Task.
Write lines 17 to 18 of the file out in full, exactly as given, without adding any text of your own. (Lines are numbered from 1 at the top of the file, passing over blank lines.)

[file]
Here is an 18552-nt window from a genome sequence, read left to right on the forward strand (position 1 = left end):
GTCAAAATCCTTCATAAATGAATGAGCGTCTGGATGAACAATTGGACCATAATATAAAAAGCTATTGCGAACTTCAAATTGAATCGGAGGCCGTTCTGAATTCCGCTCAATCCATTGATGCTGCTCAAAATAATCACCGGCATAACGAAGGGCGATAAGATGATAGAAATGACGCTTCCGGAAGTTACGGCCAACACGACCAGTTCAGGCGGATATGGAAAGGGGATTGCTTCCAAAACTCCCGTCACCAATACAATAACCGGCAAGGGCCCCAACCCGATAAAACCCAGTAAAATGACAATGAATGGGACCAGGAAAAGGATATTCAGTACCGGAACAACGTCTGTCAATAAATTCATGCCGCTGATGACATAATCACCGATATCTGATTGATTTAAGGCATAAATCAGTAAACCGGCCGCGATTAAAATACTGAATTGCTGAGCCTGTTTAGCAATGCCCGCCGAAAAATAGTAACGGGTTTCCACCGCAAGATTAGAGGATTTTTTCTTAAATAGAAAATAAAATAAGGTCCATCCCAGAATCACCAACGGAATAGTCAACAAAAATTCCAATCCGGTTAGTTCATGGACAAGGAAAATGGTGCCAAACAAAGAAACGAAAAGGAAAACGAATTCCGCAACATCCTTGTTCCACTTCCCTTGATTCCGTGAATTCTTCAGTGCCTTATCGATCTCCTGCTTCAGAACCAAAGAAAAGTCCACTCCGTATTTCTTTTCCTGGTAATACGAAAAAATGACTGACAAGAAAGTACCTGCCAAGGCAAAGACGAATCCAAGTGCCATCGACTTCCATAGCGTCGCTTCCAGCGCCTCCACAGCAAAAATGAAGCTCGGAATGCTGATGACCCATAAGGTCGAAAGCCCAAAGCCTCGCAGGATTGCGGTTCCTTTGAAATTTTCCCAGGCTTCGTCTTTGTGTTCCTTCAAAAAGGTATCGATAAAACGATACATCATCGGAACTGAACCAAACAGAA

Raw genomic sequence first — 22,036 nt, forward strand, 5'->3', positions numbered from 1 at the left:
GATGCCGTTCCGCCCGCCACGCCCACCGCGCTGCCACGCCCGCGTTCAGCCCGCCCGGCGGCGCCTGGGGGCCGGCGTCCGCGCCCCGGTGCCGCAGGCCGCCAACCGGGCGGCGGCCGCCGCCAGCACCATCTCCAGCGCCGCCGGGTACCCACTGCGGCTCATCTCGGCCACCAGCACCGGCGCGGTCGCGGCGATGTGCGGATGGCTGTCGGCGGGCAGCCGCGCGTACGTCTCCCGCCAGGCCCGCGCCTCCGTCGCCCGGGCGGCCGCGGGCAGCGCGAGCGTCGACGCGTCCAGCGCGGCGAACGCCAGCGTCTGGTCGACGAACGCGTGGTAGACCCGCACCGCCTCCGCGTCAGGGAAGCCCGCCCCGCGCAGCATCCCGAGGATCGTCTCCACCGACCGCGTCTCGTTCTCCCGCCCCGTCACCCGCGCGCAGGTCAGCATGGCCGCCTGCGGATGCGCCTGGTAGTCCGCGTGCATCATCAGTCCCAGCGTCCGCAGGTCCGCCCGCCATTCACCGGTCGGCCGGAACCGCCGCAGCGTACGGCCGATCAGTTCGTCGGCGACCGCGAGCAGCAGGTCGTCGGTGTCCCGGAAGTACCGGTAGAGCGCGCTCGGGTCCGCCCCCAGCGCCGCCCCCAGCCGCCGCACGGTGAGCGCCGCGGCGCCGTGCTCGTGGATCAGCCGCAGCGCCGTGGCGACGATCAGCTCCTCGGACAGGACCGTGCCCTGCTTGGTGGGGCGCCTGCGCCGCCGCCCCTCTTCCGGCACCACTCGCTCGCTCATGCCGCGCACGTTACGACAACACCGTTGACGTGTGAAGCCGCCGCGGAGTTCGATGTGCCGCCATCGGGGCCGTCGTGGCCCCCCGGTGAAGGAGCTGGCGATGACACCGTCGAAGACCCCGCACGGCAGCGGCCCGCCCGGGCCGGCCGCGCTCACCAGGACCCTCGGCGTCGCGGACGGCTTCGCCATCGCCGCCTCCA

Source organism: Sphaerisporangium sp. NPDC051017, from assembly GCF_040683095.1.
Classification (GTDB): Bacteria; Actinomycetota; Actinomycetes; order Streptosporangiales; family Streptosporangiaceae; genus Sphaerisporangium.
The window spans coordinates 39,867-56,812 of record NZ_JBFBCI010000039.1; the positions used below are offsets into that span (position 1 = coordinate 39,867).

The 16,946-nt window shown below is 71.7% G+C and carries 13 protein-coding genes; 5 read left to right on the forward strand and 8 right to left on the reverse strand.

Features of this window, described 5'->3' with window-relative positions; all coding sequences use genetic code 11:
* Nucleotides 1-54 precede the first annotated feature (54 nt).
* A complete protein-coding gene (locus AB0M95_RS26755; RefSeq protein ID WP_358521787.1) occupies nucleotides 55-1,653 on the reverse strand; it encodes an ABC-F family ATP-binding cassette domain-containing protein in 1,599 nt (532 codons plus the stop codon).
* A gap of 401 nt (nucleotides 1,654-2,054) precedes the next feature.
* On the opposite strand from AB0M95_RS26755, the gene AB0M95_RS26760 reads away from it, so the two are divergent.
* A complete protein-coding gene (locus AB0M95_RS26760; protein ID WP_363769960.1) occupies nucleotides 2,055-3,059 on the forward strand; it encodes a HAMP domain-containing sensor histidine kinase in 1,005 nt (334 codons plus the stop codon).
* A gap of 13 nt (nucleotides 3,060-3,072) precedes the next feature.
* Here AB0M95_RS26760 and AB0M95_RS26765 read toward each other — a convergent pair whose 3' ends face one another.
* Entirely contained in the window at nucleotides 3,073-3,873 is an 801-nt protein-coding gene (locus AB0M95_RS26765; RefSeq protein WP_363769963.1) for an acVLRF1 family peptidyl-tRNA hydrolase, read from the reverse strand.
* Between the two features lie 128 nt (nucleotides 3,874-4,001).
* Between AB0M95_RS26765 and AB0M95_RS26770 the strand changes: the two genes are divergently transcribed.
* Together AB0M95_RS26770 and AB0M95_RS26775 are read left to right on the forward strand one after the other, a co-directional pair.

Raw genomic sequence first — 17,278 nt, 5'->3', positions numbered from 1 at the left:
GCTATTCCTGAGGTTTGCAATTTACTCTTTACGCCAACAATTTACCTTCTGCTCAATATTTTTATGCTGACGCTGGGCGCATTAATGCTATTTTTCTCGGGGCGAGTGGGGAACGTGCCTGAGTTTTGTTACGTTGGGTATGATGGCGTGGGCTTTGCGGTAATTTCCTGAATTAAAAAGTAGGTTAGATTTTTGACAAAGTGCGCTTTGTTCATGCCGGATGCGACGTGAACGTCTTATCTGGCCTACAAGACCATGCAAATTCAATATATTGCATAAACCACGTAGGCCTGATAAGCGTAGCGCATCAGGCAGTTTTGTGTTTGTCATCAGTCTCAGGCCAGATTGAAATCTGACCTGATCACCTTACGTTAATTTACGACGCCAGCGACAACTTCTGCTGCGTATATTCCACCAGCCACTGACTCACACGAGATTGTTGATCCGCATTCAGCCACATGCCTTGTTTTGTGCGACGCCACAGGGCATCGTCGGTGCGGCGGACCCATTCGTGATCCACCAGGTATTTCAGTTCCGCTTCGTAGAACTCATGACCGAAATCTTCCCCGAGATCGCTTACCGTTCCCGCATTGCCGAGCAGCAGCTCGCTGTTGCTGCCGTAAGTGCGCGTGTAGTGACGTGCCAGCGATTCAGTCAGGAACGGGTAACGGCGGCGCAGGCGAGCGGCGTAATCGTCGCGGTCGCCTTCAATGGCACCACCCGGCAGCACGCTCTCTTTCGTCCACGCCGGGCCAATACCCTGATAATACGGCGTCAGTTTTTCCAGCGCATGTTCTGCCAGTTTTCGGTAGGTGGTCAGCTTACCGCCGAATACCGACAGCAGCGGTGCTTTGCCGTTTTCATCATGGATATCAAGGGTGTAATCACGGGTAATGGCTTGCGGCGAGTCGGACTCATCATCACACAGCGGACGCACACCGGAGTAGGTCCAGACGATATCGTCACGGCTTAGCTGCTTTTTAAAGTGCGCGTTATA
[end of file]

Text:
* Entirely contained in the window at nucleotides 3,073-3,873 is an 801-nt protein-coding gene (locus AB0M95_RS26765; RefSeq protein WP_363769963.1) for an acVLRF1 family peptidyl-tRNA hydrolase, read from the reverse strand.
* Between the two features lie 128 nt (nucleotides 3,874-4,001).